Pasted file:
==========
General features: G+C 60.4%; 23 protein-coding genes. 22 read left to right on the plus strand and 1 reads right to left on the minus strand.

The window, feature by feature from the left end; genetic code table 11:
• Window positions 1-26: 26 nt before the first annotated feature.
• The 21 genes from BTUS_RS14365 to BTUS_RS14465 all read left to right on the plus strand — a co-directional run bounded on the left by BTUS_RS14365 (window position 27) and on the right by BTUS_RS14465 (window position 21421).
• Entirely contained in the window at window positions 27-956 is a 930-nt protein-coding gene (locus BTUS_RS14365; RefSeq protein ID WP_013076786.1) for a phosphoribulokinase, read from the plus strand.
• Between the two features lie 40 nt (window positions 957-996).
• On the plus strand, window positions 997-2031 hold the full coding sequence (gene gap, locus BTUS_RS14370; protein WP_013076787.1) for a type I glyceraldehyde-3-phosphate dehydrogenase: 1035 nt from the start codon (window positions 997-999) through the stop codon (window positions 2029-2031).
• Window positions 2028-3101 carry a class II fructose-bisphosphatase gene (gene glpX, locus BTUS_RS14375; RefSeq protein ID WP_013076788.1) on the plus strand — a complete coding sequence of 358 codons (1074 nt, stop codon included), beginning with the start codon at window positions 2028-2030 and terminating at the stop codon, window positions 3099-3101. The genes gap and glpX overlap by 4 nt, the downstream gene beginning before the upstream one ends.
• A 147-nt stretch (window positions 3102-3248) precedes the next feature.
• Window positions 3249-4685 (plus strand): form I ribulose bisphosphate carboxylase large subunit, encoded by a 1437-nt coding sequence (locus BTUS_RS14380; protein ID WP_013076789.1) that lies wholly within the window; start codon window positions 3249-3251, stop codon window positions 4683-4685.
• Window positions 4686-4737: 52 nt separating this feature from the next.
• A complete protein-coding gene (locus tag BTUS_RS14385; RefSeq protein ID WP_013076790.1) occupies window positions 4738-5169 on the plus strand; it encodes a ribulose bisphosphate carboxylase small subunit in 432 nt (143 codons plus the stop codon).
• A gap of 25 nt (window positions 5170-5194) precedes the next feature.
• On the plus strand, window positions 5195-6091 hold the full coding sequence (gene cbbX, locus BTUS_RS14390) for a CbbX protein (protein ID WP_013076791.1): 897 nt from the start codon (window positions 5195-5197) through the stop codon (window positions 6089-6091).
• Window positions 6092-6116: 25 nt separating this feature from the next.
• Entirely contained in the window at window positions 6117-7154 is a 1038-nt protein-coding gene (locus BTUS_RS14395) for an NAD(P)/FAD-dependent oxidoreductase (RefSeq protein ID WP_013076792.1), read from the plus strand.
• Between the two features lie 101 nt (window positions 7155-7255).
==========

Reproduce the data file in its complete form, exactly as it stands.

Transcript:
General features: G+C 60.4%; 23 protein-coding genes. 22 read left to right on the plus strand and 1 reads right to left on the minus strand.

The window, feature by feature from the left end; genetic code table 11:
• Window positions 1-26: 26 nt before the first annotated feature.
• The 21 genes from BTUS_RS14365 to BTUS_RS14465 all read left to right on the plus strand — a co-directional run bounded on the left by BTUS_RS14365 (window position 27) and on the right by BTUS_RS14465 (window position 21421).
• Entirely contained in the window at window positions 27-956 is a 930-nt protein-coding gene (locus BTUS_RS14365; RefSeq protein ID WP_013076786.1) for a phosphoribulokinase, read from the plus strand.
• Between the two features lie 40 nt (window positions 957-996).
• On the plus strand, window positions 997-2031 hold the full coding sequence (gene gap, locus BTUS_RS14370; protein WP_013076787.1) for a type I glyceraldehyde-3-phosphate dehydrogenase: 1035 nt from the start codon (window positions 997-999) through the stop codon (window positions 2029-2031).
• Window positions 2028-3101 carry a class II fructose-bisphosphatase gene (gene glpX, locus BTUS_RS14375; RefSeq protein ID WP_013076788.1) on the plus strand — a complete coding sequence of 358 codons (1074 nt, stop codon included), beginning with the start codon at window positions 2028-2030 and terminating at the stop codon, window positions 3099-3101. The genes gap and glpX overlap by 4 nt, the downstream gene beginning before the upstream one ends.
• A 147-nt stretch (window positions 3102-3248) precedes the next feature.
• Window positions 3249-4685 (plus strand): form I ribulose bisphosphate carboxylase large subunit, encoded by a 1437-nt coding sequence (locus BTUS_RS14380; protein ID WP_013076789.1) that lies wholly within the window; start codon window positions 3249-3251, stop codon window positions 4683-4685.
• Window positions 4686-4737: 52 nt separating this feature from the next.
• A complete protein-coding gene (locus tag BTUS_RS14385; RefSeq protein ID WP_013076790.1) occupies window positions 4738-5169 on the plus strand; it encodes a ribulose bisphosphate carboxylase small subunit in 432 nt (143 codons plus the stop codon).
• A gap of 25 nt (window positions 5170-5194) precedes the next feature.
• On the plus strand, window positions 5195-6091 hold the full coding sequence (gene cbbX, locus BTUS_RS14390) for a CbbX protein (protein ID WP_013076791.1): 897 nt from the start codon (window positions 5195-5197) through the stop codon (window positions 6089-6091).
• Window positions 6092-6116: 25 nt separating this feature from the next.
• Entirely contained in the window at window positions 6117-7154 is a 1038-nt protein-coding gene (locus BTUS_RS14395) for an NAD(P)/FAD-dependent oxidoreductase (RefSeq protein ID WP_013076792.1), read from the plus strand.
• Between the two features lie 101 nt (window positions 7155-7255).